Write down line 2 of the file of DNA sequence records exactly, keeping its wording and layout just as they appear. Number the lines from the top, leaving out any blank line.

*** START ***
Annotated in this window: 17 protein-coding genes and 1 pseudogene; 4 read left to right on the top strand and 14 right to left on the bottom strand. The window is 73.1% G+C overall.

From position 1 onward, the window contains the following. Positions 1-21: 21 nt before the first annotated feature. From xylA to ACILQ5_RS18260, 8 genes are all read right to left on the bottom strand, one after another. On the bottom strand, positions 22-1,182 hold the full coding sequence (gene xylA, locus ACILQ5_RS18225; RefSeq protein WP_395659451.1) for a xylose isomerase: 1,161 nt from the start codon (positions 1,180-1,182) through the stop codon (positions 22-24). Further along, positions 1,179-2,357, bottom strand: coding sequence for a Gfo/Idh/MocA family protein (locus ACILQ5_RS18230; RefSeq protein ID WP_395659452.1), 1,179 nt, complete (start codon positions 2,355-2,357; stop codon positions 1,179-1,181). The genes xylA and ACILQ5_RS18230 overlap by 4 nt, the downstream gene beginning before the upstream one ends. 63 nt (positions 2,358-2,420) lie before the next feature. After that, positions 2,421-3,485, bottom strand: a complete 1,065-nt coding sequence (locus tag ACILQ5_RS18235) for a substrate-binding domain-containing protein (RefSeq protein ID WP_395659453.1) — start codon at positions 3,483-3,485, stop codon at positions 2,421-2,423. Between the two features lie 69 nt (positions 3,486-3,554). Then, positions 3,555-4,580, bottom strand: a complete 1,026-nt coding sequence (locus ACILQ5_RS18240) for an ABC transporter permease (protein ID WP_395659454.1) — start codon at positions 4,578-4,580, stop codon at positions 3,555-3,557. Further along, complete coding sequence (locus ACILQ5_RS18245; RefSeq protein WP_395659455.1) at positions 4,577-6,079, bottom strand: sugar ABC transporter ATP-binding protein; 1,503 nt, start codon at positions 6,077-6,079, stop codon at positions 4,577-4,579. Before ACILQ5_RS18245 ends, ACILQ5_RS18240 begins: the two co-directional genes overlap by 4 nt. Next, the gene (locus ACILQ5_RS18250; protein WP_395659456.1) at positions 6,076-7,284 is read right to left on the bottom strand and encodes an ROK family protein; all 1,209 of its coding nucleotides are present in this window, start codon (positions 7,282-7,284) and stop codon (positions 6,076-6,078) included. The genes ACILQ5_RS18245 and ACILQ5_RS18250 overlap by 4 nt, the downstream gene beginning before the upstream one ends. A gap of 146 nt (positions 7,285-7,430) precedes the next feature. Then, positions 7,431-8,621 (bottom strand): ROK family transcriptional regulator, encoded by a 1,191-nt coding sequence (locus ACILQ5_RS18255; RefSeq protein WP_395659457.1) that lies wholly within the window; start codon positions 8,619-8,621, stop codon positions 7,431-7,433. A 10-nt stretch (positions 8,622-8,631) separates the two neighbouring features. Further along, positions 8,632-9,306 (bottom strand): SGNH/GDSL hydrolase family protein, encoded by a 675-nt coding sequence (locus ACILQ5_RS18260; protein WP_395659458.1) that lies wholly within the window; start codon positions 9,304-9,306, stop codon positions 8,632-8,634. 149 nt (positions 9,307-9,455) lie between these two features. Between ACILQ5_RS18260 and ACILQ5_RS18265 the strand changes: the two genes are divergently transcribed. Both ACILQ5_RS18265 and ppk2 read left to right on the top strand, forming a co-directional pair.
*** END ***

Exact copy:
From position 1 onward, the window contains the following. Positions 1-21: 21 nt before the first annotated feature. From xylA to ACILQ5_RS18260, 8 genes are all read right to left on the bottom strand, one after another. On the bottom strand, positions 22-1,182 hold the full coding sequence (gene xylA, locus ACILQ5_RS18225; RefSeq protein WP_395659451.1) for a xylose isomerase: 1,161 nt from the start codon (positions 1,180-1,182) through the stop codon (positions 22-24). Further along, positions 1,179-2,357, bottom strand: coding sequence for a Gfo/Idh/MocA family protein (locus ACILQ5_RS18230; RefSeq protein ID WP_395659452.1), 1,179 nt, complete (start codon positions 2,355-2,357; stop codon positions 1,179-1,181). The genes xylA and ACILQ5_RS18230 overlap by 4 nt, the downstream gene beginning before the upstream one ends. 63 nt (positions 2,358-2,420) lie before the next feature. After that, positions 2,421-3,485, bottom strand: a complete 1,065-nt coding sequence (locus tag ACILQ5_RS18235) for a substrate-binding domain-containing protein (RefSeq protein ID WP_395659453.1) — start codon at positions 3,483-3,485, stop codon at positions 2,421-2,423. Between the two features lie 69 nt (positions 3,486-3,554). Then, positions 3,555-4,580, bottom strand: a complete 1,026-nt coding sequence (locus ACILQ5_RS18240) for an ABC transporter permease (protein ID WP_395659454.1) — start codon at positions 4,578-4,580, stop codon at positions 3,555-3,557. Further along, complete coding sequence (locus ACILQ5_RS18245; RefSeq protein WP_395659455.1) at positions 4,577-6,079, bottom strand: sugar ABC transporter ATP-binding protein; 1,503 nt, start codon at positions 6,077-6,079, stop codon at positions 4,577-4,579. Before ACILQ5_RS18245 ends, ACILQ5_RS18240 begins: the two co-directional genes overlap by 4 nt. Next, the gene (locus ACILQ5_RS18250; protein WP_395659456.1) at positions 6,076-7,284 is read right to left on the bottom strand and encodes an ROK family protein; all 1,209 of its coding nucleotides are present in this window, start codon (positions 7,282-7,284) and stop codon (positions 6,076-6,078) included. The genes ACILQ5_RS18245 and ACILQ5_RS18250 overlap by 4 nt, the downstream gene beginning before the upstream one ends. A gap of 146 nt (positions 7,285-7,430) precedes the next feature. Then, positions 7,431-8,621 (bottom strand): ROK family transcriptional regulator, encoded by a 1,191-nt coding sequence (locus ACILQ5_RS18255; RefSeq protein WP_395659457.1) that lies wholly within the window; start codon positions 8,619-8,621, stop codon positions 7,431-7,433. A 10-nt stretch (positions 8,622-8,631) separates the two neighbouring features. Further along, positions 8,632-9,306 (bottom strand): SGNH/GDSL hydrolase family protein, encoded by a 675-nt coding sequence (locus ACILQ5_RS18260; protein WP_395659458.1) that lies wholly within the window; start codon positions 9,304-9,306, stop codon positions 8,632-8,634. 149 nt (positions 9,307-9,455) lie between these two features. Between ACILQ5_RS18260 and ACILQ5_RS18265 the strand changes: the two genes are divergently transcribed. Both ACILQ5_RS18265 and ppk2 read left to right on the top strand, forming a co-directional pair.